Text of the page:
In a net shell: News hounds.
Go 2 Sleep
Can't sleep for worrying about the state of the world? Visit this site, turn up your speakers and start counting the sheep.
In a net shell: Zzzzzz.
The Writing Parent
Why wait till the kids have left the nest to write? This free e-newsletter features articles by writing parents, markets, tips, contests, forums, story starters, useful sites and advice on how to keep your concentration with children in the home.
In a net shell: Write on.
Brisbane reader Dominic Wyeth wins a copy of "The Diary of an Olympic Cabbie" by Anthony Sharwood -
I'm a bit of a Flash freak - check out this site for an amazing intro.
Send your brief site review to email@example.com
A man's printer type began to grow faint so he called a local repair shop. A friendly staff member said the printer probably only needed cleaning. As the store charged $50 for cleanings, the employee suggested the man might be better off reading the printer's manual and trying the job himself. Pleasantly surprised by the employee's candour, the man asked, "Does your boss know that you discourage business?" The employee replied sheepishly: "Actually, it's my boss's idea. We usually make more money on repairs if we let people try to fix things themselves first."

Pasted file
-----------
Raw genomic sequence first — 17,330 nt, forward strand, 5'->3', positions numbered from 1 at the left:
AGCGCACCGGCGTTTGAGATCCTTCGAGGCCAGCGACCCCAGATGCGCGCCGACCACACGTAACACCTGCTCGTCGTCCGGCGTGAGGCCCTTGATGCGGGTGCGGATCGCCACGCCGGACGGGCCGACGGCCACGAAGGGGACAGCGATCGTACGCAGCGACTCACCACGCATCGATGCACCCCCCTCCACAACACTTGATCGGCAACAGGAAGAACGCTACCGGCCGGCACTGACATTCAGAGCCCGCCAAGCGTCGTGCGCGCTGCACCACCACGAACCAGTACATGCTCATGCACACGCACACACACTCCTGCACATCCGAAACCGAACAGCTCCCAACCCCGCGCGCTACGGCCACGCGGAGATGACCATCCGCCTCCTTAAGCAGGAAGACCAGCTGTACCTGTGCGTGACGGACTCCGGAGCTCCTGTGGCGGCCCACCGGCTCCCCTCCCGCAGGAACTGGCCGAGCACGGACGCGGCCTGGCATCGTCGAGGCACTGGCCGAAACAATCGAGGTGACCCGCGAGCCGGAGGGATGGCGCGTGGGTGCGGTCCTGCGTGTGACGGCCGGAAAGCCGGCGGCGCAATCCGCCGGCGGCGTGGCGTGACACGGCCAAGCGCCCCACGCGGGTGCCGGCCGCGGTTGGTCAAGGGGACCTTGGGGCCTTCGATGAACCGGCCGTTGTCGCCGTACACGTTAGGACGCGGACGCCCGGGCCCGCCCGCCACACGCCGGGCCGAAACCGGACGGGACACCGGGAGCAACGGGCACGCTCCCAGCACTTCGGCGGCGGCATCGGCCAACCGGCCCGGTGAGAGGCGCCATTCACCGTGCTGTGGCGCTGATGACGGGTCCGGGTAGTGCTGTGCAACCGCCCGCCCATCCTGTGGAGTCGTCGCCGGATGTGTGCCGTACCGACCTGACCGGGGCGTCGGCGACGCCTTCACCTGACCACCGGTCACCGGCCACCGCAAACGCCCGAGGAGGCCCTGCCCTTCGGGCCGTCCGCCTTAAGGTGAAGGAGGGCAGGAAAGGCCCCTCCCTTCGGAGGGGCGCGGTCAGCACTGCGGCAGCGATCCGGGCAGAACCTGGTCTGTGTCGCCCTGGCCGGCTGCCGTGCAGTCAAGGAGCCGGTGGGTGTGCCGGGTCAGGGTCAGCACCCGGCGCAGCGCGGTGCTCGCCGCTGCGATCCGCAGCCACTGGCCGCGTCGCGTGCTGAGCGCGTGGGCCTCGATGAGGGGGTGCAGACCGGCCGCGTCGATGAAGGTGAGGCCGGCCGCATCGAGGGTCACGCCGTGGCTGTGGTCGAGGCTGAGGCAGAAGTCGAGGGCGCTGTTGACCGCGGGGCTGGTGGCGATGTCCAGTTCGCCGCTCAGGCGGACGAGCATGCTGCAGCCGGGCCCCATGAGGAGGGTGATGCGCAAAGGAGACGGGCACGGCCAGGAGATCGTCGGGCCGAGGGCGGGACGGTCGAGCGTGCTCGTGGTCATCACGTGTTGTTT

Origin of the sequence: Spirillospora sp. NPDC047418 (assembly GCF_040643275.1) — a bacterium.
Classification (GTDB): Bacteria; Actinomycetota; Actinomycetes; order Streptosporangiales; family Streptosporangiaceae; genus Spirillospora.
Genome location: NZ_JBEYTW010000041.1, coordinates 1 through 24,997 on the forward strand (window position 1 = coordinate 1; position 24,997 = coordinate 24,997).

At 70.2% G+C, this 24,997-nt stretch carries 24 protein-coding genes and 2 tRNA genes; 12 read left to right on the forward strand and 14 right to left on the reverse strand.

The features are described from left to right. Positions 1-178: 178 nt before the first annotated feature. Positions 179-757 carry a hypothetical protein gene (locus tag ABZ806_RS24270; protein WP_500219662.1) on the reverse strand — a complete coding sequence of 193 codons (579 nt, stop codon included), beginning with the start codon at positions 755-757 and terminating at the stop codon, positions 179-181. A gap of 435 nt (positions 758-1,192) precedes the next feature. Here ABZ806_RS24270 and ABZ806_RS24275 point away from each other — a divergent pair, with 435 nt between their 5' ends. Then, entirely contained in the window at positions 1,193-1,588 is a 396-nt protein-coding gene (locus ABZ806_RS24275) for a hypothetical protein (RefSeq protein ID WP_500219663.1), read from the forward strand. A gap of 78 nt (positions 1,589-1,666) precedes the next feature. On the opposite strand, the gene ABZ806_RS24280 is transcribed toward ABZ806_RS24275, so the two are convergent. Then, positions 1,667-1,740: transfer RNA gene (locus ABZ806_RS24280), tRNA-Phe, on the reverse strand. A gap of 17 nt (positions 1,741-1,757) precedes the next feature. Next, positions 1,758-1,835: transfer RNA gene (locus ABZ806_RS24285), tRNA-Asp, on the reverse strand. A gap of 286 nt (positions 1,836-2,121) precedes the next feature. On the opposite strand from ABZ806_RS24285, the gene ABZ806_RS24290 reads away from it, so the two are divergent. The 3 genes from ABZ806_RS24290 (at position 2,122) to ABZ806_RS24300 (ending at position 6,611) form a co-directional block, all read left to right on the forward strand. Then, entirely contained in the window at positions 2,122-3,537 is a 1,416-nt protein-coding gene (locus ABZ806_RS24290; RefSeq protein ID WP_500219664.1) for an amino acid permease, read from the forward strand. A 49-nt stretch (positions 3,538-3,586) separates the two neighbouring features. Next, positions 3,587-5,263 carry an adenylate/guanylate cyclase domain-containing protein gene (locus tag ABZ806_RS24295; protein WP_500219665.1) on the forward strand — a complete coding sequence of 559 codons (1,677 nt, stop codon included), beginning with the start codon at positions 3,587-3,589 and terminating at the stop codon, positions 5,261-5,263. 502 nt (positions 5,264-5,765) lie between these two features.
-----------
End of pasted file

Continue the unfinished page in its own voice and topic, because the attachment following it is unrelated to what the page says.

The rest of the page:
View your web pages In 14 browser & computer combinations
While close to 70% of web surfers do use some version of Internet Explorer, the remaining 30% (over 17 million potential customers) use another browser such as Netscape, AOL, Opera or WebTV. Don't let browser display problems drive visitors away from your site! Let Browser Photo take snapshots of your pages and show you how they appear in 14 different browser and computer combinations at: